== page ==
Sorry, we failed to record your vote. Please try again
45 of 55 people found the following review helpful By Jim Wilder on February 1, 2009
Format: Hardcover
is to show the effects of ideas upon society. DiLorenzo's book compares the ideas of Alexander Hamilton with those of Thomas Jefferson, and shows how the effects of Hamilton's ideas have triumphed through to the present. DiLorenzo convincingly describes how the US is a Hamiltonian state, meaning it's highly centralized, with a politicized monetary system, an aggressive and powerful tax collection system, and a judicial monarchy of unelected, life-appointed lawyers that historically have not acted as a check on legislative and executive powers. The author points out from 1937 to 1995 the Supreme Court has not ruled any federal legislation to be unconstitutional. DiLorenzo states that "...any reasonabley clever lawyer can dream up myriad hypothetical situations to justify virtually any kind of government action." Pg. 179.

DiLorenzo is extremely conservative in his political and economic views, if conservative means limited government. He states "Hamilton was the godfather of economic interventionism and big government." The author explains why both the left and the right sides of the political spectrum are enamored with Hamilton's views, and why it is ironic that Hamilton's influence is most appreciated by conservatives. Hamilton believed in the partnership of businesses and government. The author makes a case that economic instability is a consequence of Hamilton's policies of centralization and taxation, and believes the central banking Federal Reserve is detrimental to stability, especially with the lack of backing of `specie' (gold or other hard assets). This point is also asserted by Murray Rothbard in "What Has the Government Done With Our Money?"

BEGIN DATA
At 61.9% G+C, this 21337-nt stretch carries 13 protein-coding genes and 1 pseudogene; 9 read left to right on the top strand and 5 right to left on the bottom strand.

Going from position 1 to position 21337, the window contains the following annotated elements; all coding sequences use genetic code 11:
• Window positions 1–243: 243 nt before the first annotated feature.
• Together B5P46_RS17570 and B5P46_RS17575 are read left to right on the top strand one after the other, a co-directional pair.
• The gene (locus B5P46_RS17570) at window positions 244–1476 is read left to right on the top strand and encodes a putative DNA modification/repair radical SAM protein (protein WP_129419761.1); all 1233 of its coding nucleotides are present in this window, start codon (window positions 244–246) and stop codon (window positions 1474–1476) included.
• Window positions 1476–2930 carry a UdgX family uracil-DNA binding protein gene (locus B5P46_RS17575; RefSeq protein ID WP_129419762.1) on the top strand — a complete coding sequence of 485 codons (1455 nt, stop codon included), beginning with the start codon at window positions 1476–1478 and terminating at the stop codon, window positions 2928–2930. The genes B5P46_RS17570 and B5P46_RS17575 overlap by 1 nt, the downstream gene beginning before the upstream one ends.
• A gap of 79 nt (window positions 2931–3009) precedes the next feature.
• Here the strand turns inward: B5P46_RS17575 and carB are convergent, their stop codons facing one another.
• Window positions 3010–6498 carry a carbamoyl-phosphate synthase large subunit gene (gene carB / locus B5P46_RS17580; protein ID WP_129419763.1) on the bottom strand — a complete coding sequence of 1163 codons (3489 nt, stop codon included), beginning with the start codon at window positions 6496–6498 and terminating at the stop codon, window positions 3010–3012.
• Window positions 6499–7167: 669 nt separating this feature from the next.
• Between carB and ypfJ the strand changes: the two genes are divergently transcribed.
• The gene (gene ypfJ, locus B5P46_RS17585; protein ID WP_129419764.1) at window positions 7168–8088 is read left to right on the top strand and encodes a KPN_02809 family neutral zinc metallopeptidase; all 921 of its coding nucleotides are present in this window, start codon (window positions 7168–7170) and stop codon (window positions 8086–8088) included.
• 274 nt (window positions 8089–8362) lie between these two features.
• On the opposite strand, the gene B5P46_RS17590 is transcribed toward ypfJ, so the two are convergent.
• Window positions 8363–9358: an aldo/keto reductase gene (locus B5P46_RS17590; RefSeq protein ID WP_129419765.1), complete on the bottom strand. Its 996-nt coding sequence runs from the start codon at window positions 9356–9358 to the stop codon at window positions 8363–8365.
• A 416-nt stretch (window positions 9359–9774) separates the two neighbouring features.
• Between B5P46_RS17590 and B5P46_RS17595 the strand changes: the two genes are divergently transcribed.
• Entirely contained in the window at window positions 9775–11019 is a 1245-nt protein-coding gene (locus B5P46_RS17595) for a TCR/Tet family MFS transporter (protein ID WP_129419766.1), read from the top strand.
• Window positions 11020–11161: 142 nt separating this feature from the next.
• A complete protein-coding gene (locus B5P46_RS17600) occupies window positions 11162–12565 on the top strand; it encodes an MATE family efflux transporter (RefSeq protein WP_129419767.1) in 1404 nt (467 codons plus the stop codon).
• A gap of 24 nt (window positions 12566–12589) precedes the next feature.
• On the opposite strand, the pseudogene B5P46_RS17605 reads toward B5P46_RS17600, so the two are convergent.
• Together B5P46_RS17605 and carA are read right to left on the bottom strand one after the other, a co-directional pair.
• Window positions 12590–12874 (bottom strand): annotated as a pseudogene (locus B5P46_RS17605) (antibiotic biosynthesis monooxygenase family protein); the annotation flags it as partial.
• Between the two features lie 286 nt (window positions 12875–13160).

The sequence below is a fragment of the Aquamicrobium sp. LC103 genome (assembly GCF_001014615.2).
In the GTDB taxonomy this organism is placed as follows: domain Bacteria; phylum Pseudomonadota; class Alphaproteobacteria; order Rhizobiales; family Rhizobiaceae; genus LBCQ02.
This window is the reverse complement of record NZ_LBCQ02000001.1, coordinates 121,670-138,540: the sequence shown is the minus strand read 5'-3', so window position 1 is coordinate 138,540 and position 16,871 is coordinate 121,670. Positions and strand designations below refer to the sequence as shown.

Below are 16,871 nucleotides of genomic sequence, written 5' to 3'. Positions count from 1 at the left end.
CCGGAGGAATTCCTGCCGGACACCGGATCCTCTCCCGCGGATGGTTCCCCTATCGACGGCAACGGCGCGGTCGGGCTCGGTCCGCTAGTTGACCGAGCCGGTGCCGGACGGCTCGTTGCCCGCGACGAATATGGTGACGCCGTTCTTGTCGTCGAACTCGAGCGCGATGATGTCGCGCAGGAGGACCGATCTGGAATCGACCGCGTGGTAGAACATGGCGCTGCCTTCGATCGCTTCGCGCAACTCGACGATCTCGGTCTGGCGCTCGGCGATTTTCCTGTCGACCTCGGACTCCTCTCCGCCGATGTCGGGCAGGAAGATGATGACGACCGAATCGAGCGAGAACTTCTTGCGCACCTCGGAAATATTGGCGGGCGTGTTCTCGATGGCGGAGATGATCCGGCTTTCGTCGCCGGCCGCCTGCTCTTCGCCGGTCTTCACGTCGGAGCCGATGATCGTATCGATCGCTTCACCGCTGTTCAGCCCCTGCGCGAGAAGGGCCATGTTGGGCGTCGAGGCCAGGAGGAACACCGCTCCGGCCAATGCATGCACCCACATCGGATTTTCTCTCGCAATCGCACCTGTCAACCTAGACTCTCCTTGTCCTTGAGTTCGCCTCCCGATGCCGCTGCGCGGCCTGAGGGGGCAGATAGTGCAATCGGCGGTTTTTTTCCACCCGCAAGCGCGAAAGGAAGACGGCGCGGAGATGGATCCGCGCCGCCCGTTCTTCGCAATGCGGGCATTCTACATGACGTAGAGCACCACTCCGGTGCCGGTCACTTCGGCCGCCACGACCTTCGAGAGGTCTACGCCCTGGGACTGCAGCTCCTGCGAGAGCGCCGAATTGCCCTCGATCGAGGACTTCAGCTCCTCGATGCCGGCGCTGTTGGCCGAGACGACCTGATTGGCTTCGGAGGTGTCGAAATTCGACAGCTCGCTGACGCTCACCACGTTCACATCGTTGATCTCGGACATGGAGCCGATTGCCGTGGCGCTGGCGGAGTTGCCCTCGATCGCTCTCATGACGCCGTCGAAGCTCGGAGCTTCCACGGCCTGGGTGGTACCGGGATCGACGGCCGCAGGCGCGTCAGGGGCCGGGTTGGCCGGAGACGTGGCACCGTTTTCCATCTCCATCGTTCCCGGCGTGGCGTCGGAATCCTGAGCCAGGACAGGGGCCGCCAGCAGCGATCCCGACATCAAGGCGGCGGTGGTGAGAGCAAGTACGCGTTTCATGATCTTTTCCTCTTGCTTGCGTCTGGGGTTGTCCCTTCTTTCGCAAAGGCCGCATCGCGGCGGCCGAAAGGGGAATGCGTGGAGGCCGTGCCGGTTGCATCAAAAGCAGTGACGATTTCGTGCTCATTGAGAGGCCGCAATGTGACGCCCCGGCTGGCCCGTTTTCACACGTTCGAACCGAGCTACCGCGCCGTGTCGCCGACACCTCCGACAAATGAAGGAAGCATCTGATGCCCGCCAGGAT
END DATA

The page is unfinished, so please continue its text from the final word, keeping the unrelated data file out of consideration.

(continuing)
DiLorenzo wryly observes it's fitting that Hamilton's statue is in the front of the US Treasury Department.
Read more ›
Comment Was this review helpful to you? Yes No Sending feedback...
Thank you for your feedback. If this review is inappropriate, please let us know.
Sorry, we failed to record your vote. Please try again
60 of 76 people found the following review helpful By terry on November 18, 2008
Format: Hardcover Verified Purchase
DiLorenzo has made a difficult subject readable. It is an American political economic history covering a period from the Ratification Debates to the present. It is told from the contrasting viewpoints of Jefferson and Hamilton, as to the political system which the secession from England was meant to create.

For me, it covered new ground and reinterpreted well some ground I thought I had understood. It is both chronological and topical history. The author's use of original and secondary sources added to its value. All of which made it a fruitful present exercise and a tool for future reference.

As has been noted by other reviewers, it has special present circumstance value. National Bank/Federal Reserve Bank is the pivot point of today's rational pessimism. And it is the legacy of Alexander Hamilton. Greed comes with human seed; Hamilton's ideology centralized it.

I suppose, in the dark history of "democracy" and its variants, one could have drawn the baseline with Solon or Pericles. However, in the uniquely American variant of a "democratic" social contract, it is Hamilton's legacy that needs scrutiny. And DiLorenzo delivered such fully.

Whether it is the Supreme Court, The Fed, regulatory practices, the income tax, direct election of Senators, protectionism, or standing armies, Hamilton is the genesis. Our "Great Experiment" had a frightful beginning, a precarious middle and, obviously, might have an oligarchic end. We had a chance to design a system based on Jefferson's theories, but we have chosen otherwise. Perhaps we're cursed by Hamilton.

Robert Higgs, one of the many fine writers referenced in this book, asked himself in print recently: have we been led by fools or mountebanks? He answered: yes! And in reading this great book, I thought often that Hamilton might be both.
3 Comments Was this review helpful to you? Yes No Sending feedback...
Thank you for your feedback. If this review is inappropriate, please let us know.
Sorry, we failed to record your vote. Please try again

Most Recent Customer Reviews